TCA Capitol Report: May 19, 2023

Legislative Session Approaches Final Week
The end of the legislative session on May 29 is in sight, but as we explain below, TCA members still have an opportunity to make a real difference by weighing in with key legislative offices.
First, we want to start with some happy news that reflects the positive engagement of TCA members. This week, the Senate approved HB 2929, a TCA priority bill which corrects a technical error from last session and removes the cap on professional development (CE) hours for school counselors on core content. The bill has now been approved by both the House and Senate and we expect it will soon be sent to Gov. Greg Abbott for his signature. TCA members have provided consistent support for this bill and your voice has made a difference. Thank you for speaking up on this needed legislation! We have been the primary voice out there this session working to improve legislation for the benefit of LPCs and school counselors across Texas, and this bill is a reflection of that good work.
Action Items I ask that HB 2557 be set for a hearing in the Health & Human Services Committee so Texas can join 26 other states in the Interstate Counseling Compact and improve access to mental health services.”
We also want TCA members to know that a guest opinion column by TCA President Dr. Elsa Soto Leggett supporting the Compact has been published in several newspapers around the state, including the:
              Sealy News
              Marshall News-Messenger
              Pampa News
              Katy Times
SB 798 , which eliminates the requirement for school counselors to have experience as teachers, was approved this week by the Texas House, with Republicans largely voting for the bill and Democrats largely voting against. This bill is on its way to the Governor for his signature.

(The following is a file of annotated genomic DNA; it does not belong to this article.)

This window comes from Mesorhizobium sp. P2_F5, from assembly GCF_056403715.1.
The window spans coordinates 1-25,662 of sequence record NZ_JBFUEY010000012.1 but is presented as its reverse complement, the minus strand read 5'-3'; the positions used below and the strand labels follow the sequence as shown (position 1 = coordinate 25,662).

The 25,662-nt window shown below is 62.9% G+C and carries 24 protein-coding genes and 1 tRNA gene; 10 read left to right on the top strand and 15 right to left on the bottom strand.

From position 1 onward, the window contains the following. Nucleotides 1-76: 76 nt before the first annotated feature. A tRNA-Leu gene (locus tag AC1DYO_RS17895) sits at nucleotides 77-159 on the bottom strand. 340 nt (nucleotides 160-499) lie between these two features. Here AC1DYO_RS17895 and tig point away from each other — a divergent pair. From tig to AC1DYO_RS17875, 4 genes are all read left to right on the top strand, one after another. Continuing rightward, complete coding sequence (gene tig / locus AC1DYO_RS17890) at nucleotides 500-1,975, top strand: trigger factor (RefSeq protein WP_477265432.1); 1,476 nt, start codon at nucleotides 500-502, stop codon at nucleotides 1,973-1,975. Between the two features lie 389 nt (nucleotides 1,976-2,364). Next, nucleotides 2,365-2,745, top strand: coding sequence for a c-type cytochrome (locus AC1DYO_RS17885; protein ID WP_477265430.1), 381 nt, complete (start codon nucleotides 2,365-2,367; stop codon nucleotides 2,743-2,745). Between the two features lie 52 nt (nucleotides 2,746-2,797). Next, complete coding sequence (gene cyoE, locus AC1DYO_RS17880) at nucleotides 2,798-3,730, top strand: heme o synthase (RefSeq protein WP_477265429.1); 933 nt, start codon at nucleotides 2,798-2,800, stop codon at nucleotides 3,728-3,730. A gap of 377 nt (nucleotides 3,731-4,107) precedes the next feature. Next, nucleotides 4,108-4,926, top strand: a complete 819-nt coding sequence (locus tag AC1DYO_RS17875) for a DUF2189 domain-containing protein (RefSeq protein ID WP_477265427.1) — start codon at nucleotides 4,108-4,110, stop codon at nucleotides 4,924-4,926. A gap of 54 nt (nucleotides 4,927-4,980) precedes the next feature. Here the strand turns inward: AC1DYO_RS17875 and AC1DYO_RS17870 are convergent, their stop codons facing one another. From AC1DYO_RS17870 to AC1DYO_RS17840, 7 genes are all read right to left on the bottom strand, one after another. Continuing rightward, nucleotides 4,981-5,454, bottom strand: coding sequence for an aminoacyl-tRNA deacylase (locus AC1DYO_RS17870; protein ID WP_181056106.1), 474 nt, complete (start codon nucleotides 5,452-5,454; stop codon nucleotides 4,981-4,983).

HB 98 to allow school districts to receive Medicaid funding for mental health services to eligible students, has not been set for a hearing in the Senate Education Committee.
SB 14 , which bans access to gender-affirming care for minors, has been passed by the House and Senate and is on its way to Governor Abbott, who is likely to sign it into law. TCA does not support SB 14.
SB 15 , which would prohibit transgender men from competing on men’s college athletic teams and transgender women from competing on women’s college athletic teams, has also been passed by the House and Senate and is likely to be signed into law by Governor Abbott. TCA does not support SB 15.
SB 8 has been left for dead by the House Public Education Committee, which has not voted on the measure. SB 8 would allow students to attend private schools with public dollars. While the Senate passed a version of the bill that would have opened up these private-school vouchers to millions of students, the Chairman of the House Public Education Committee tried to push through a bill that was more narrowly targeted to students who receive special education services or who attend the state’s lowest-performing schools. However, Governor Abbott said he would veto the House version — giving the Chairman little reason to bring it up for a vote. The Governor has said he will call special sessions of the Legislature if this one ends without a bill making vouchers widely available. While it appears the House is not going to act on the issue, nothing is truly dead in the Texas Legislature until the final gavel falls.
SB 18 , which aimed to put limits on tenure at public universities, was sent back to a House committee on Thursday when Democratic state representatives called a point of order on the bill, citing a technical error. Later Thursday, the bill was voted back out of the House Higher Education Committee and will probably be set on another House calendar quickly. The Senate has already passed its own stricter version of the bill.
Finally, if you are angered or frustrated by the results you see (or don’t see) from the Texas Legislature, we want to remind you that one of the best ways you can impact change is by voting in primary and general elections. You can easily register to vote in Texas here. Even if you are already registered, we encourage you to share this link with your coworkers, neighbors, friends, and family members so that they can also participate in the choosing of our elected leaders. It is vitally important for concerned Texans to make our voices heard — and there’s no better time for that than Election Day!